Each of us the guests gets a key to the room, we are lucky and get upgraded to deluxe villa with a Jacuzzi, although we booked a villa without one. I believe Jacuzzi is an unneeded luxury here; we didn’t turn it on a single time and didn’t feel like we missed anything. The difference between regular and deluxe beach villas was the size, although ours still was not too big. It was possible to book garden villas as well, and it seemed that some of those were even closer to water than ours (roughly 7 m from the door to water in ours). But you were not supposed to swim near the garden villas, as either the beach had stones and was not suitable for swimming or you had water villas in front of you. There were also long lines of houses with hammocks in front of them, with a much higher concentration of people (same with water villas), so we were happy that we didn’t see or hear any neighbors. We also had our own set of beach chairs (which a Portuguese couple at one point decided to “borrow” without a permission), which we could use either next to our villa or at the beach.
Who are the people who come to Maldives? Quite many were on a honeymoon, most were couples and there were a few kids (mostly older than 5, but a few infants too). We also saw a few solo travelers or groups of friends. We stayed 11 nights and from what we saw in our restaurant, where among the longest staying visitors. Although I did meet a few people on the island who said that they have been there for two weeks already, most people stayed only 3 nights (from nearby countries in Asia). Who were the other tourists? A lot of German, British and Russian couples, staying at least a week, also some people from India, Korea and China. Everyone behaved very well, I did not notice any disturbances our loud noise from any of the tourists. Maldives is more of a place for peace-seekers rather than party animals.
One day we had a chance to observe a vows renewal ceremony of a Russian couple up close. Since Maldives is a Muslim country, other nationals are not allowed to officially get married. The ceremony was really nice, the bride had a beautiful dress and bouquet. A photographer took pictures, and after ceremony they had a romantic dinner. The flowery arch was built about an hour before the ceremony and then removed 10 minutes after it. I really wanted to take a picture next to it, but we were already sitting at a really nice table to see the sunset and did not want to lose the spot, so I only have a picture of the arch. I know there has been some controversy regarding vows renewals ceremonies since the unfortunate event with a French couple, but I believe this has been addressed since, as tourism is very important source of income in Maldives and actions have been taken to prevent such occurrences in the future.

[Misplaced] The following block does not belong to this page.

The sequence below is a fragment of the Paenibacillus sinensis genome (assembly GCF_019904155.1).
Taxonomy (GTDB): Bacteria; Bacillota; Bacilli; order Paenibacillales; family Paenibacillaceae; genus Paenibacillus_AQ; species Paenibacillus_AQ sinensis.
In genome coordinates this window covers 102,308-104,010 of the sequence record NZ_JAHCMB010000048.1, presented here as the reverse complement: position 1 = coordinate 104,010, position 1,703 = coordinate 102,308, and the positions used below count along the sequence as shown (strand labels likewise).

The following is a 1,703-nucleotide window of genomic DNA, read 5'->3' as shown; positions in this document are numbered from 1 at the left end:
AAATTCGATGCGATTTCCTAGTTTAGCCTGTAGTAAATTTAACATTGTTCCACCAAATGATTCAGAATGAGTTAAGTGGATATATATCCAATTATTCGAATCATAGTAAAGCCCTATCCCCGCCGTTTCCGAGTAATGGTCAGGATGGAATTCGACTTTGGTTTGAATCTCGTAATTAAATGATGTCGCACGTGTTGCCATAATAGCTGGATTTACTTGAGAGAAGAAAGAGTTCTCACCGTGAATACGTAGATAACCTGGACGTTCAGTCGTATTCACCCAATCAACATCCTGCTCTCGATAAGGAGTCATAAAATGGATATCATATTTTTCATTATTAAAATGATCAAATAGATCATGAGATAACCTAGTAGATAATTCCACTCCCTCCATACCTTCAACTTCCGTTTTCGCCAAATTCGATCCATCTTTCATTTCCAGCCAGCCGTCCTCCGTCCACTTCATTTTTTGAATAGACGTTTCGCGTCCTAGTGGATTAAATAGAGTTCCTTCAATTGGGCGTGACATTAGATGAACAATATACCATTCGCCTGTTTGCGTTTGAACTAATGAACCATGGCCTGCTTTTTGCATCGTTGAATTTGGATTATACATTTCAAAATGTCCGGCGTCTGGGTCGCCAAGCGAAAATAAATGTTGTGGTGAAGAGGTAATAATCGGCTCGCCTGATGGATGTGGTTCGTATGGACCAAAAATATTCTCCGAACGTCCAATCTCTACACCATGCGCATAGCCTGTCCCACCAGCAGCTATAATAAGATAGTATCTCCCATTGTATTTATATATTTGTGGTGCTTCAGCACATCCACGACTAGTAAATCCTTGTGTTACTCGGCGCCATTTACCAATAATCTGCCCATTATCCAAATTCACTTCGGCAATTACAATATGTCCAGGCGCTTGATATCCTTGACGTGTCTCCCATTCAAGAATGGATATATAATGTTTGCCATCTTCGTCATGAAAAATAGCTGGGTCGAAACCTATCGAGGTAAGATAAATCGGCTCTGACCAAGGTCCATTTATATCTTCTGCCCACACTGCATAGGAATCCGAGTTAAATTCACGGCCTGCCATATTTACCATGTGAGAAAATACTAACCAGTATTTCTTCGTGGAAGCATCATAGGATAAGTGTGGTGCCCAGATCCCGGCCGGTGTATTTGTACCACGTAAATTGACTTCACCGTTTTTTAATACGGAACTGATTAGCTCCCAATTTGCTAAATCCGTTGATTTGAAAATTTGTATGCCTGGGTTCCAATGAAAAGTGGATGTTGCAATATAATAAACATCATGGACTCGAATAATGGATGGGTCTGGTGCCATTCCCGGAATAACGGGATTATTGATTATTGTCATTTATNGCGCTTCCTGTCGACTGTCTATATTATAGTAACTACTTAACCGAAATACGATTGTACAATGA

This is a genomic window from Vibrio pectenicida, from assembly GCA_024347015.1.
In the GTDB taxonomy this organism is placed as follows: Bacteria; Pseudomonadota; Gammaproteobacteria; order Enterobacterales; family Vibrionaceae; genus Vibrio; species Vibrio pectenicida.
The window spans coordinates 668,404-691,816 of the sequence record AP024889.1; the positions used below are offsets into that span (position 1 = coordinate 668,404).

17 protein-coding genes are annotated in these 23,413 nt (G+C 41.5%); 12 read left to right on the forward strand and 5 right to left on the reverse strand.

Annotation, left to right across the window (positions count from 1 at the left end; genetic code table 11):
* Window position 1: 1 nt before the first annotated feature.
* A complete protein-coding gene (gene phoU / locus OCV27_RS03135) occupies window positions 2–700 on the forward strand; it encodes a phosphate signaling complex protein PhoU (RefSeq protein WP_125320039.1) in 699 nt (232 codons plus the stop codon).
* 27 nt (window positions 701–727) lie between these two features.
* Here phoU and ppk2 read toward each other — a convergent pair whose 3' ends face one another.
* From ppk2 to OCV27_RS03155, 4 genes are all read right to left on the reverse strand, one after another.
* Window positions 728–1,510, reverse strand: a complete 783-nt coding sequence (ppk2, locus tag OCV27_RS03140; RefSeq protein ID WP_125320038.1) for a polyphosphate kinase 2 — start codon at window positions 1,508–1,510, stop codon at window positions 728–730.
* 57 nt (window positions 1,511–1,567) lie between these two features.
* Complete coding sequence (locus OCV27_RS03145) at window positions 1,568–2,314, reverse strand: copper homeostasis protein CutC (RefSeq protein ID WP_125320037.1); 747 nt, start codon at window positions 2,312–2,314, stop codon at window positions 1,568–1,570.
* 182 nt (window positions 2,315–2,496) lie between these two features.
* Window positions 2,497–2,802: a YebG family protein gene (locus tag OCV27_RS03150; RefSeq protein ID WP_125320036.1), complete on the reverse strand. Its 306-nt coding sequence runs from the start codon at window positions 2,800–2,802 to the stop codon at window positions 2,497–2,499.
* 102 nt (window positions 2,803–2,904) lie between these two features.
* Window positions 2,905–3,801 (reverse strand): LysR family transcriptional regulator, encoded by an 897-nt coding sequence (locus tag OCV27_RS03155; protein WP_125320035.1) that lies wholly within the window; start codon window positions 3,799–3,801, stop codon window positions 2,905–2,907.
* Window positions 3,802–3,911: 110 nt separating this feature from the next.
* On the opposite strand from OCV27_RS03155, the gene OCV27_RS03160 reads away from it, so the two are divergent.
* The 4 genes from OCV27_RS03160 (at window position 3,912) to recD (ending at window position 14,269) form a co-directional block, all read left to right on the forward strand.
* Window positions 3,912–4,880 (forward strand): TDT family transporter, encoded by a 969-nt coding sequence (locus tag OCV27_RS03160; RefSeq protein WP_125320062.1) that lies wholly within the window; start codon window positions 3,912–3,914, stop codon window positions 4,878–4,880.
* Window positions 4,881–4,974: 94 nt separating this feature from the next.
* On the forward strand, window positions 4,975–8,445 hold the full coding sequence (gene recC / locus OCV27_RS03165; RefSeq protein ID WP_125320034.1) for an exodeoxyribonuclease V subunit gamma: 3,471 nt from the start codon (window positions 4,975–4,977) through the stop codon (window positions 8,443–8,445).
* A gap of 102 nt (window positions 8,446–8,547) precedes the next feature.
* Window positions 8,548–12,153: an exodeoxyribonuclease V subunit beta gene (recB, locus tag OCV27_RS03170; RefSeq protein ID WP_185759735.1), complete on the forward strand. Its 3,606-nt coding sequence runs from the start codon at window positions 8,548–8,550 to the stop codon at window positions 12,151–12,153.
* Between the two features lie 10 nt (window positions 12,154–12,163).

We had booked a full board at the hotel, which meant food three times a day, free coffee/tea water for breakfast, but for a fee during other times of the day. All of the charges are done in dollars, so there was no point to do any currency exchange. I am not sure how it is done if you visit other islands, but I believe dollar is a dollar everywhere.
The prices of drinks were the following: large bottle of water $4, small $2,5, 300 ml coke/Fanta/Sprite $3,80, tea in a small pot containing three cups $5, non-alcoholic cocktails $8, small glass of whiskey $9. In addition to those a service fee of 10% and 3,5% tax was charged. The food in the restaurant was changing every day; one day it was Italian, the other French, American, Island and many other, Italian repeating a bit more often than the others. The food was tasty, there was enough of variety, many types of desserts, fruits (and small local bananas!), salads. There was a lot of fish too.